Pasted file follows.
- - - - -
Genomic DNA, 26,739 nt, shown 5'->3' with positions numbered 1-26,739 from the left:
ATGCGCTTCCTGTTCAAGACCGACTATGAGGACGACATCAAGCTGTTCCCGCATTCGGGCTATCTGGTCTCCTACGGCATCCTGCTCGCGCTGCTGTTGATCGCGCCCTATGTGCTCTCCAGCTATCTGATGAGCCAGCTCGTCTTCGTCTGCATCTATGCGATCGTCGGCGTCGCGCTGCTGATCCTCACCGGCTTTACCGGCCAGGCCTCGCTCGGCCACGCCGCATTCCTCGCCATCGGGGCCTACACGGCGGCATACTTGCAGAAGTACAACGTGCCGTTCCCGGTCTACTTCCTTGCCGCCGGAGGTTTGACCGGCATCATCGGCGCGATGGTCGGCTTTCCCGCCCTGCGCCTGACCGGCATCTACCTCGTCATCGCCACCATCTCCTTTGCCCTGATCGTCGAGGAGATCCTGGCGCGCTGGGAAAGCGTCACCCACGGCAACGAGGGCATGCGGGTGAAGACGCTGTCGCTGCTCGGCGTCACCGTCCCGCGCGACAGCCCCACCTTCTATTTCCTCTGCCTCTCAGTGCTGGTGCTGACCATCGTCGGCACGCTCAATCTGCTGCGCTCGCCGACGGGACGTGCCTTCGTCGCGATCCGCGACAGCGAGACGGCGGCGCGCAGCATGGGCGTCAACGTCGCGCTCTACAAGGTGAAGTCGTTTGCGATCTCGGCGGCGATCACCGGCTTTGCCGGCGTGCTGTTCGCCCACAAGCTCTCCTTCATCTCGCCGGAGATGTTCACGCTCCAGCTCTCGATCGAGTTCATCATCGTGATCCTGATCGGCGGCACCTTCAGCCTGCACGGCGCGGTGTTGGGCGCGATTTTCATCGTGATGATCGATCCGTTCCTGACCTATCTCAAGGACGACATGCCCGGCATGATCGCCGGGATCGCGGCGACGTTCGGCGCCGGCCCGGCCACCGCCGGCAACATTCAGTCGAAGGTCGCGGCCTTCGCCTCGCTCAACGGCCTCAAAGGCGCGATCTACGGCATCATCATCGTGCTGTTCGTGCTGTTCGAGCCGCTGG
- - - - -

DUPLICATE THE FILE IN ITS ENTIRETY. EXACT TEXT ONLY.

Genomic DNA, 26,739 nt, shown 5'->3' with positions numbered 1-26,739 from the left:
ATGCGCTTCCTGTTCAAGACCGACTATGAGGACGACATCAAGCTGTTCCCGCATTCGGGCTATCTGGTCTCCTACGGCATCCTGCTCGCGCTGCTGTTGATCGCGCCCTATGTGCTCTCCAGCTATCTGATGAGCCAGCTCGTCTTCGTCTGCATCTATGCGATCGTCGGCGTCGCGCTGCTGATCCTCACCGGCTTTACCGGCCAGGCCTCGCTCGGCCACGCCGCATTCCTCGCCATCGGGGCCTACACGGCGGCATACTTGCAGAAGTACAACGTGCCGTTCCCGGTCTACTTCCTTGCCGCCGGAGGTTTGACCGGCATCATCGGCGCGATGGTCGGCTTTCCCGCCCTGCGCCTGACCGGCATCTACCTCGTCATCGCCACCATCTCCTTTGCCCTGATCGTCGAGGAGATCCTGGCGCGCTGGGAAAGCGTCACCCACGGCAACGAGGGCATGCGGGTGAAGACGCTGTCGCTGCTCGGCGTCACCGTCCCGCGCGACAGCCCCACCTTCTATTTCCTCTGCCTCTCAGTGCTGGTGCTGACCATCGTCGGCACGCTCAATCTGCTGCGCTCGCCGACGGGACGTGCCTTCGTCGCGATCCGCGACAGCGAGACGGCGGCGCGCAGCATGGGCGTCAACGTCGCGCTCTACAAGGTGAAGTCGTTTGCGATCTCGGCGGCGATCACCGGCTTTGCCGGCGTGCTGTTCGCCCACAAGCTCTCCTTCATCTCGCCGGAGATGTTCACGCTCCAGCTCTCGATCGAGTTCATCATCGTGATCCTGATCGGCGGCACCTTCAGCCTGCACGGCGCGGTGTTGGGCGCGATTTTCATCGTGATGATCGATCCGTTCCTGACCTATCTCAAGGACGACATGCCCGGCATGATCGCCGGGATCGCGGCGACGTTCGGCGCCGGCCCGGCCACCGCCGGCAACATTCAGTCGAAGGTCGCGGCCTTCGCCTCGCTCAACGGCCTCAAAGGCGCGATCTACGGCATCATCATCGTGCTGTTCGTGCTGTTCGAGCCGCTGG